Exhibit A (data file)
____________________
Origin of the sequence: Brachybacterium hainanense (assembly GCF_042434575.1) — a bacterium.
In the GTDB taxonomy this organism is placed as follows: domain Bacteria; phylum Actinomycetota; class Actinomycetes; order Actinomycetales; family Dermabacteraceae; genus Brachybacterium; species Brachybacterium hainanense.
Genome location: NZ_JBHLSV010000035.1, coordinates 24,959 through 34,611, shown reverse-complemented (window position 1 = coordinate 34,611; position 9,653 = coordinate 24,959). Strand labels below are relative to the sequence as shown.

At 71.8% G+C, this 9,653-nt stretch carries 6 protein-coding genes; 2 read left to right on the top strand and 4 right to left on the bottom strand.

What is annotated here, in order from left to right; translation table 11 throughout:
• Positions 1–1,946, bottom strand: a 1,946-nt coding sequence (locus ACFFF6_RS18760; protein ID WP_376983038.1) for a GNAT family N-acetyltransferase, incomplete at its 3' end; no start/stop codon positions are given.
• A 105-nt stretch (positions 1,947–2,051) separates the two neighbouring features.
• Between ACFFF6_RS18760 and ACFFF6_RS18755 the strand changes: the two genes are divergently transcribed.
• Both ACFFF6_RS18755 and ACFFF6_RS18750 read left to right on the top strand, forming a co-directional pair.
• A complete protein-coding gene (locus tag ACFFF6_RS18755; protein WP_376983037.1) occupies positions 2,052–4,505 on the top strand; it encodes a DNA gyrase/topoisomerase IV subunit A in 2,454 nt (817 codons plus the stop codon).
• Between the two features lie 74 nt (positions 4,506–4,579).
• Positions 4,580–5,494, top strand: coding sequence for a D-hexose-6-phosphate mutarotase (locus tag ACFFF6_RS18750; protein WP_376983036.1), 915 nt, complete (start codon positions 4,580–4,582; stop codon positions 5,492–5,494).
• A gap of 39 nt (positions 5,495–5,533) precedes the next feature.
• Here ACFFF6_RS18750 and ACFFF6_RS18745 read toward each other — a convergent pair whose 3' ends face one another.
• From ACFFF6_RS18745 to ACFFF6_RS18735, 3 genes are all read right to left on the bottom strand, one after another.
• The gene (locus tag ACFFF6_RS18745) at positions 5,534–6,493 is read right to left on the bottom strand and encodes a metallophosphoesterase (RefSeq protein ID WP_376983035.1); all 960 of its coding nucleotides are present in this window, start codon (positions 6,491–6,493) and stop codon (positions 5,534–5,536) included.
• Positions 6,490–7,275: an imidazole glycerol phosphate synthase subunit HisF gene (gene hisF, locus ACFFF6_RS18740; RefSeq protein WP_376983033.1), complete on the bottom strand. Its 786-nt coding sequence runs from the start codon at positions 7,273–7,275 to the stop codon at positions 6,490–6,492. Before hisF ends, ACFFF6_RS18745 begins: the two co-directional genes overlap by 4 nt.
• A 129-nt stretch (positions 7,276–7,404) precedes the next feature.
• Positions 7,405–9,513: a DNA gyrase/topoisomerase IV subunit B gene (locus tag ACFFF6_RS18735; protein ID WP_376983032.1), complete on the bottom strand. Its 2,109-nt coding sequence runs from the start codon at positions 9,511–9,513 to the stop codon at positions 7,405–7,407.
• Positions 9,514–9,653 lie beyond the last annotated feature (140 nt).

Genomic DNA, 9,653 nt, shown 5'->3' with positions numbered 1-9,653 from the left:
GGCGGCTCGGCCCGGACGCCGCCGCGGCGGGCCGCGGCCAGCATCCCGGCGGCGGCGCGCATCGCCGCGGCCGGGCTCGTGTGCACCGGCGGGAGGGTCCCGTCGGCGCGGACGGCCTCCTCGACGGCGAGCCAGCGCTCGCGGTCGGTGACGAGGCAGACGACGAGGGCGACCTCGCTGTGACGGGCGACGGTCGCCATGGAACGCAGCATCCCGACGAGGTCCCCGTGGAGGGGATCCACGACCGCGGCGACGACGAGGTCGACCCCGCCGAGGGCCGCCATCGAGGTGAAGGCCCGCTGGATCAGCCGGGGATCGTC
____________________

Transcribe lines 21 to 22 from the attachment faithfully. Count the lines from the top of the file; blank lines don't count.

Genomic DNA, 9,653 nt, shown 5'->3' with positions numbered 1-9,653 from the left:
GGCGGCTCGGCCCGGACGCCGCCGCGGCGGGCCGCGGCCAGCATCCCGGCGGCGGCGCGCATCGCCGCGGCCGGGCTCGTGTGCACCGGCGGGAGGGTCCCGTCGGCGCGGACGGCCTCCTCGACGGCGAGCCAGCGCTCGCGGTCGGTGACGAGGCAGACGACGAGGGCGACCTCGCTGTGACGGGCGACGGTCGCCATGGAACGCAGCATCCCGACGAGGTCCCCGTGGAGGGGATCCACGACCGCGGCGACGACGAGGTCGACCCCGCCGAGGGCCGCCATCGAGGTGAAGGCCCGCTGGATCAGCCGGGGATCGTC